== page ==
Somewhere near the post office and Madison Square Garden, New York City, 8 p.m.
Cheese pizza = a thin crust, a swirl of sauce, and easily two pounds of cheese. A teensy-tiny bathroom. Once I was enclosed in it, someone immediately began pounding on the door. "You'll have to wait!" I called, contorting my body to reach behind me for the toilet paper. Pounding persists throughout the flushing, zipping, washing, and drying. "Sorry," a twenty-something girl says when I step out. "I just really couldn't wait." Pizza grease gets me, too.

Cooper's Tavern, 8th Avenue, New York City, late
We decided to stop here for a nightcap, since we were approximately 10 feet from our hotel and thus would not have to worry about stumbling down the street afterwards. Will ordered a margarita that was heavy on the triple sec and tequila, and I went for a Midori sour that came not in a tumbler, but in something more like a pint glass. I couldn't let it go to waste! Besides, I was fine to walk through the lobby to the elevator bank! Life was good! And it wasn't until the next morning that I realized I'd left a hand-scribbled outline of my novel at the bar.

Beck's Cajun Cafe - Reading Terminal Market, Philadelphia, 8 a.m.
Beignets! Heaven dusted with confectioner's sugar. De-lite!
Muffuletta! This for Will, who kept tempting me with bites. Would you like a little olive with that sandwich?

Chinese Restaurant, Arch Street, Philadelphia, 8 p.m.The sign in the window boasted that this was the 8th best Chinese restaurant in the US, and as we appeared to be the only white people (read: authentic cuisine), we went inside. We ordered two iced teas. "In a can?" the waitress said. I grimaced: "How about brewed?" We were then served two massive tubs of tea; the sort of large take-out containers that usually hold a quart of soup, except pierced through with a straw. Every other person in the restaurant was drinking out of a glass, and I tried to figure out where my ordering had gone wrong. Paige arrived when I had picked out all the chicken from my kung pao plate, and demanded to know why we were drinking tea out of a tub.

Will ordered the sweet and sour chicken, which arrived as tiny bites of chicken minus any sauce. A few minutes later, he got the waitress's attention and asked if his order included any sauce. "Yes," she said, confirmed in her belief that we were mentally challenged. She seemed in no hurry to rectify this situation.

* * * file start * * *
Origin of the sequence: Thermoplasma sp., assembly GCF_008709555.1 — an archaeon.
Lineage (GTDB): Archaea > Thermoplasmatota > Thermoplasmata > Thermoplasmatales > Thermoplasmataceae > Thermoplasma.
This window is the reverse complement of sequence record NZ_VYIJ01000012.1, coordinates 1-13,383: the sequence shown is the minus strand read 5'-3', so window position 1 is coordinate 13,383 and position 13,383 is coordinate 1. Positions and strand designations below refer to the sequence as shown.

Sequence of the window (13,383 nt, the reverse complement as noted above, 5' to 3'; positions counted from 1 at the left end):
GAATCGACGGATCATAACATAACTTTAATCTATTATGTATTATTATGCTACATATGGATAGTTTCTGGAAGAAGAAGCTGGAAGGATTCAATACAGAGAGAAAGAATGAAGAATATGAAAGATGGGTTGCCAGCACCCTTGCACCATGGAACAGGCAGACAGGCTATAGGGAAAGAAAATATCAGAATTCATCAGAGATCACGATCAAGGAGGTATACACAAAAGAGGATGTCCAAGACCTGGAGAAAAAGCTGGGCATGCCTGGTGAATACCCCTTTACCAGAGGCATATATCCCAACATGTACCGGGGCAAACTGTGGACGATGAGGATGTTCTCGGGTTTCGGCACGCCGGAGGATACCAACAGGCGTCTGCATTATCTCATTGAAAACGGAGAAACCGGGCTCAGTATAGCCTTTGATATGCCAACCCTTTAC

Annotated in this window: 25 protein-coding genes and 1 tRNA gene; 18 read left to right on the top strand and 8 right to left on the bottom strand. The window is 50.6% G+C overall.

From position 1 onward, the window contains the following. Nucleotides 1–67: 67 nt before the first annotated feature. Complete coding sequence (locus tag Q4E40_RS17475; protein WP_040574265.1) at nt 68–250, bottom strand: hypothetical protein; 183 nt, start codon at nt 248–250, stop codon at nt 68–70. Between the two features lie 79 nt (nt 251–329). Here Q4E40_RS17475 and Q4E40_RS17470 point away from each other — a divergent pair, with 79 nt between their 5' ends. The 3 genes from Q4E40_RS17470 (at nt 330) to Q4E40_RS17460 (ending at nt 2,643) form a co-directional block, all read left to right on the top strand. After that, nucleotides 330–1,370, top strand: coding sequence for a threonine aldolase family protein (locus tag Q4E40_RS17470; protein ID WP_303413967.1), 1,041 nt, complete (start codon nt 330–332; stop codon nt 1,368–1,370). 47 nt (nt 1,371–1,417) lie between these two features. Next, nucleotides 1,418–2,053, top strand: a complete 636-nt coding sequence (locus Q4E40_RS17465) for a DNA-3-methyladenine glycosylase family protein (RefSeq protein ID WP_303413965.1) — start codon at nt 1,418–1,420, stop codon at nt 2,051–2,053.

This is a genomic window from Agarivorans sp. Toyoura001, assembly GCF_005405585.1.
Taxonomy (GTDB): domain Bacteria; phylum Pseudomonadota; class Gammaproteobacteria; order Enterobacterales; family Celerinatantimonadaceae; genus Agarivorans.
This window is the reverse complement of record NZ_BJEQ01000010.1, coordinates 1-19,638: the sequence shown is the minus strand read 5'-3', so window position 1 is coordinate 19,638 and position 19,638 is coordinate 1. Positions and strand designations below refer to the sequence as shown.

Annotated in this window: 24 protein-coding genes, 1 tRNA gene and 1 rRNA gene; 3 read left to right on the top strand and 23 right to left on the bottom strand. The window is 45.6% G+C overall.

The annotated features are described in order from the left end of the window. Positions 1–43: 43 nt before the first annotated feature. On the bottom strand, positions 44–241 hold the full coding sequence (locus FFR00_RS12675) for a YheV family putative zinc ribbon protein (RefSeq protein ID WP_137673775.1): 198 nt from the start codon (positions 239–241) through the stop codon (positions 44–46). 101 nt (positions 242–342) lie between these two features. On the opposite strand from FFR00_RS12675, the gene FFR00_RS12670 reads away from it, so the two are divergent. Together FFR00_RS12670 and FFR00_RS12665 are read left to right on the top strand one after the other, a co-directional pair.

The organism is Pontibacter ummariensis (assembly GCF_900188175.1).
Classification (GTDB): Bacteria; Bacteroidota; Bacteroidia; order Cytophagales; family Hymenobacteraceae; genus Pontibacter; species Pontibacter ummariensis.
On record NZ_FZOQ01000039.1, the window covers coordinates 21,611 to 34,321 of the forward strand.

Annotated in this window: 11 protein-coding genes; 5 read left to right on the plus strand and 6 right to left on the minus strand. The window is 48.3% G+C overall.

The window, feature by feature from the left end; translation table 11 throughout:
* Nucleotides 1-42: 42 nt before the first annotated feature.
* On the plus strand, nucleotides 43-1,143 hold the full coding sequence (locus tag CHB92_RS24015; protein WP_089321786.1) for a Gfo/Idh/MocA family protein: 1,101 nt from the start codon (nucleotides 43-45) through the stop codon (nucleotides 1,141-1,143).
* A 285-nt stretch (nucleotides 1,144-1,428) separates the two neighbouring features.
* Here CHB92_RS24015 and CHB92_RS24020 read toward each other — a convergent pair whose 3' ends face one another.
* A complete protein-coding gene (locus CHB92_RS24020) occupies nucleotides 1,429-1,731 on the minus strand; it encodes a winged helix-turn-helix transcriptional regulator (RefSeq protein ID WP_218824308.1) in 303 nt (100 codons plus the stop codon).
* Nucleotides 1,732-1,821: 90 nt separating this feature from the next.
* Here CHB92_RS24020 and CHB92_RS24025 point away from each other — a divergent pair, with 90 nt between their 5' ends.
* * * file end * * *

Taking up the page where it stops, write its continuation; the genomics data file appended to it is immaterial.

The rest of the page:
Capogiro Gelato Artisans, various locations around Philadelphia, various times of night.Yum. My favorite combination: Sea Salt and Nutella. Will, always braver, went for the Avocado.

El Vez, 13th Street, Philadelphia
Fried plantains (not for the bananaphobic), corn on the cob slathered with chipotle, mayonnaise and fresca queso, guacamole that could convert the avocadophobic, red chile and chicken enchiladas with crema fresca and cotija cheese, more than my share of a pitcher of margaritas which left me feeling I could pronounce any of the terms on the Dia de los Muertos montage on the wall. El Mercado! Amor Eterna! Excellet company: Paige, Beth, Rick and Will.

Portofino, Walnut Street, Philadelphia
Bottle or two of pinot grigio, fried calamari, spinach salad with walnuts and gorgonzola, fettucine alfredo (toothache persisting with some urgency...), 17 glasses of water.

Dunkin Donuts, Market Street, Philadelphia, 8ish a.m.Large iced coffee with cream and sugar, vanilla creme donut, loads of guilt.

CVS Pharmacy, Market Street, Philadelphia20 Vicadin tablets for the low low price of $4.95! I haven't cured my toothache, but I've forgotten to care.

Vending Machine, Downtown Marriott, Philadelphia, 2 p.m.
After a day of the Constitution Center and wandering downtown, I'm parched. A Diet Pepsi at the vending machine will cost me $2, but I decide the expense can't be avoided. Exiting the elevator, I head left to the machine. "Excuse me!" called a hotel maid. "Excuse me, but you're going the wrong way! Room 1915 is to the right!" I explain about my urge for overpriced cancer-in-a-can, but the conversation stays with me throughout the trip. 23 floors in this hotel and thousands of guests, but somehow this person knew exactly who I was and where I should be.